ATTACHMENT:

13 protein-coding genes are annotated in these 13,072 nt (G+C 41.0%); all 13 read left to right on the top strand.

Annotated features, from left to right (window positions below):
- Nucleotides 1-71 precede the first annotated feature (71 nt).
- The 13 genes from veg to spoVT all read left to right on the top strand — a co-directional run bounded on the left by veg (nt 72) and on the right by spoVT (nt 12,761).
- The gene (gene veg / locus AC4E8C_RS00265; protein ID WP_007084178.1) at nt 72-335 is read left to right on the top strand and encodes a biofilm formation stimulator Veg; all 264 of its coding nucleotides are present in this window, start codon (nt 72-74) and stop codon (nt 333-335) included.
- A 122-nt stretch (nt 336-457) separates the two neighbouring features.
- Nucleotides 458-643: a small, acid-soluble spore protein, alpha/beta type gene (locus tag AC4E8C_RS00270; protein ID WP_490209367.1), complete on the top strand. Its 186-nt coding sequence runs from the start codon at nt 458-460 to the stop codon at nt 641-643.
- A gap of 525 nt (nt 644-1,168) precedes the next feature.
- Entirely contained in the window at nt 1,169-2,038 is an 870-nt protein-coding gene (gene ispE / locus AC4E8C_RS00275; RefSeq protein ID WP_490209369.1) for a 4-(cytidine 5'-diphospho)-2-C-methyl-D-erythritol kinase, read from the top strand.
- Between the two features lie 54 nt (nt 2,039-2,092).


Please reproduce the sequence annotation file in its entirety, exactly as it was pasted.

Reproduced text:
13 protein-coding genes are annotated in these 13,072 nt (G+C 41.0%); all 13 read left to right on the top strand.

Annotated features, from left to right (window positions below):
- Nucleotides 1-71 precede the first annotated feature (71 nt).
- The 13 genes from veg to spoVT all read left to right on the top strand — a co-directional run bounded on the left by veg (nt 72) and on the right by spoVT (nt 12,761).
- The gene (gene veg / locus AC4E8C_RS00265; protein ID WP_007084178.1) at nt 72-335 is read left to right on the top strand and encodes a biofilm formation stimulator Veg; all 264 of its coding nucleotides are present in this window, start codon (nt 72-74) and stop codon (nt 333-335) included.
- A 122-nt stretch (nt 336-457) separates the two neighbouring features.
- Nucleotides 458-643: a small, acid-soluble spore protein, alpha/beta type gene (locus tag AC4E8C_RS00270; protein ID WP_490209367.1), complete on the top strand. Its 186-nt coding sequence runs from the start codon at nt 458-460 to the stop codon at nt 641-643.
- A gap of 525 nt (nt 644-1,168) precedes the next feature.
- Entirely contained in the window at nt 1,169-2,038 is an 870-nt protein-coding gene (gene ispE / locus AC4E8C_RS00275; RefSeq protein ID WP_490209369.1) for a 4-(cytidine 5'-diphospho)-2-C-methyl-D-erythritol kinase, read from the top strand.
- Between the two features lie 54 nt (nt 2,039-2,092).